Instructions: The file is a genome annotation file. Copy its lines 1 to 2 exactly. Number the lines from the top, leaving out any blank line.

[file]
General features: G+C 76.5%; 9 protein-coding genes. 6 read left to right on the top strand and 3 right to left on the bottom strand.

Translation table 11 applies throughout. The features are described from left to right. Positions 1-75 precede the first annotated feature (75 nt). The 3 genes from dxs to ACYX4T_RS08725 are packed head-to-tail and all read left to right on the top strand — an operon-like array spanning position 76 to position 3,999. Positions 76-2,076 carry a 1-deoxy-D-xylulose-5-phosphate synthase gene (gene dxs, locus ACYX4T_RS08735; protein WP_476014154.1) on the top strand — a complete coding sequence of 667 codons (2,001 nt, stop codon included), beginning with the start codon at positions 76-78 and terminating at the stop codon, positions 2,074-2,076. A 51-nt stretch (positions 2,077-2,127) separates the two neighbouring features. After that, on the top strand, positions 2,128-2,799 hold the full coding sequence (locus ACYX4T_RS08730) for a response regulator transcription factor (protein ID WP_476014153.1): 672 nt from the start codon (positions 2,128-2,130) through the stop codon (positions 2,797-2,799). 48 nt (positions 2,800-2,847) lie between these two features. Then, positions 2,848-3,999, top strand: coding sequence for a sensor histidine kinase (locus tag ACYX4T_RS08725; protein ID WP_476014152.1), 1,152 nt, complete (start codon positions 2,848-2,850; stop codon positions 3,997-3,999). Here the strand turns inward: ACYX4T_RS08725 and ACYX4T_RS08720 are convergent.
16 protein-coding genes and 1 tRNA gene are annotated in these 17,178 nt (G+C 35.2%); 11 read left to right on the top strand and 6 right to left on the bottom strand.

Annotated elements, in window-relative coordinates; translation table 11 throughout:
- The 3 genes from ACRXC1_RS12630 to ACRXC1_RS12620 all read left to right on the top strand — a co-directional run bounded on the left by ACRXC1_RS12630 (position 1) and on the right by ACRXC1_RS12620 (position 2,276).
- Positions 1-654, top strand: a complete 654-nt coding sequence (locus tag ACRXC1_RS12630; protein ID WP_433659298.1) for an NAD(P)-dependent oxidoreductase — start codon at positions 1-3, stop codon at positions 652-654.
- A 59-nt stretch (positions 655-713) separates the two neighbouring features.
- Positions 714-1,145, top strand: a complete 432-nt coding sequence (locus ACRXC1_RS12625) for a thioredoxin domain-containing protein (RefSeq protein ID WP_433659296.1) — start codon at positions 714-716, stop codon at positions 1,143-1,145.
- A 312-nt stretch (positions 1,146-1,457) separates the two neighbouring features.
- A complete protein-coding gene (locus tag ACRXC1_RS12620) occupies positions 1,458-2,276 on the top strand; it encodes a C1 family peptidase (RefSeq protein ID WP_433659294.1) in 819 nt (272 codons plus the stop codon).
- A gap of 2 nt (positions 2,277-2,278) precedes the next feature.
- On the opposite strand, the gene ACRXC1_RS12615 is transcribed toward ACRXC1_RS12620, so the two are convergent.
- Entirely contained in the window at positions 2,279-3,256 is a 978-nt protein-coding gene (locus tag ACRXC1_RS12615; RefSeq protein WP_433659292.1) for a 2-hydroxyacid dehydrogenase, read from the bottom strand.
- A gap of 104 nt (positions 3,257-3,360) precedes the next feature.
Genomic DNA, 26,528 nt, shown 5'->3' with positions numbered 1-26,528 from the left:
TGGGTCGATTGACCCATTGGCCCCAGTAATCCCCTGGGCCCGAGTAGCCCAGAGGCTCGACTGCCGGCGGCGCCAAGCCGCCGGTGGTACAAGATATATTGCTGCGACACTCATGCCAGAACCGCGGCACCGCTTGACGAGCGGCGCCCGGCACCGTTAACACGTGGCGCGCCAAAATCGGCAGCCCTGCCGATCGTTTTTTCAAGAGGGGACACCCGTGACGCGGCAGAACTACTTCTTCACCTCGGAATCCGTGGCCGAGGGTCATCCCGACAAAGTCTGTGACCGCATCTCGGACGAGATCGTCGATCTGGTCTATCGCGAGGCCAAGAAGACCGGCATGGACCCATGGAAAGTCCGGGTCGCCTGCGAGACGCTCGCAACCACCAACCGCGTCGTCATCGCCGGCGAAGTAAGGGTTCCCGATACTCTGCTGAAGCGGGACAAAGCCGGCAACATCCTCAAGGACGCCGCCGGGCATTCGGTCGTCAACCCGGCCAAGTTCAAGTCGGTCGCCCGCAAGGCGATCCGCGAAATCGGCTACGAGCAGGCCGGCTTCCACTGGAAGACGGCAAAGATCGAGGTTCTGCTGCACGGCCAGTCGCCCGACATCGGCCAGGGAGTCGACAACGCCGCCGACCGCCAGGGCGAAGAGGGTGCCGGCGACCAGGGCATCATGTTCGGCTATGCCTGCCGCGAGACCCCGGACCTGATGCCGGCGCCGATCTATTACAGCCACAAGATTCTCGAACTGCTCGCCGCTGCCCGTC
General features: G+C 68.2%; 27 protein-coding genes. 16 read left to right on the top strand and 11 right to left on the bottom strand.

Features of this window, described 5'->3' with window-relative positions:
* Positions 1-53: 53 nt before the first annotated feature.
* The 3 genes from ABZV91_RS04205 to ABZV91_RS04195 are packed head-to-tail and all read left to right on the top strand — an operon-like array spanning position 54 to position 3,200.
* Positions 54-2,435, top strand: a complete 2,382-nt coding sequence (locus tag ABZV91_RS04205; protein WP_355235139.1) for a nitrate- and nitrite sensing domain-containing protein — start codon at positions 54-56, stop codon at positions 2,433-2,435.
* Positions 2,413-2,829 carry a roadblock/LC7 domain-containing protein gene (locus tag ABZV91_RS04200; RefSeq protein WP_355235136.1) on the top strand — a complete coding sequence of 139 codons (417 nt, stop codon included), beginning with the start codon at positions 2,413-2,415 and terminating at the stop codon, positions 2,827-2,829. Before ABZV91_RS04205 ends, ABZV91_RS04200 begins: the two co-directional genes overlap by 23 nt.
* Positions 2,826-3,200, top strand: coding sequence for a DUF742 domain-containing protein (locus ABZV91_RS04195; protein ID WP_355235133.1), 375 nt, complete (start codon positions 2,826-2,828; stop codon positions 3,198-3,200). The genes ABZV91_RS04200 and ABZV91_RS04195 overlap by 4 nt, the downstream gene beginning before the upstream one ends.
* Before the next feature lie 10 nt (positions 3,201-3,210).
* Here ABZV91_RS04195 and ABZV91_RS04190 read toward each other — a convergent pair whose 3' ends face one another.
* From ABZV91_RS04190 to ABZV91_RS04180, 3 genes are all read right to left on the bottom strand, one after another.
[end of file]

General features: G+C 76.5%; 9 protein-coding genes. 6 read left to right on the top strand and 3 right to left on the bottom strand.

Translation table 11 applies throughout. The features are described from left to right. Positions 1-75 precede the first annotated feature (75 nt). The 3 genes from dxs to ACYX4T_RS08725 are packed head-to-tail and all read left to right on the top strand — an operon-like array spanning position 76 to position 3,999. Positions 76-2,076 carry a 1-deoxy-D-xylulose-5-phosphate synthase gene (gene dxs, locus ACYX4T_RS08735; protein WP_476014154.1) on the top strand — a complete coding sequence of 667 codons (2,001 nt, stop codon included), beginning with the start codon at positions 76-78 and terminating at the stop codon, positions 2,074-2,076. A 51-nt stretch (positions 2,077-2,127) separates the two neighbouring features. After that, on the top strand, positions 2,128-2,799 hold the full coding sequence (locus ACYX4T_RS08730) for a response regulator transcription factor (protein ID WP_476014153.1): 672 nt from the start codon (positions 2,128-2,130) through the stop codon (positions 2,797-2,799). 48 nt (positions 2,800-2,847) lie between these two features. Then, positions 2,848-3,999, top strand: coding sequence for a sensor histidine kinase (locus tag ACYX4T_RS08725; protein ID WP_476014152.1), 1,152 nt, complete (start codon positions 2,848-2,850; stop codon positions 3,997-3,999). Here the strand turns inward: ACYX4T_RS08725 and ACYX4T_RS08720 are convergent.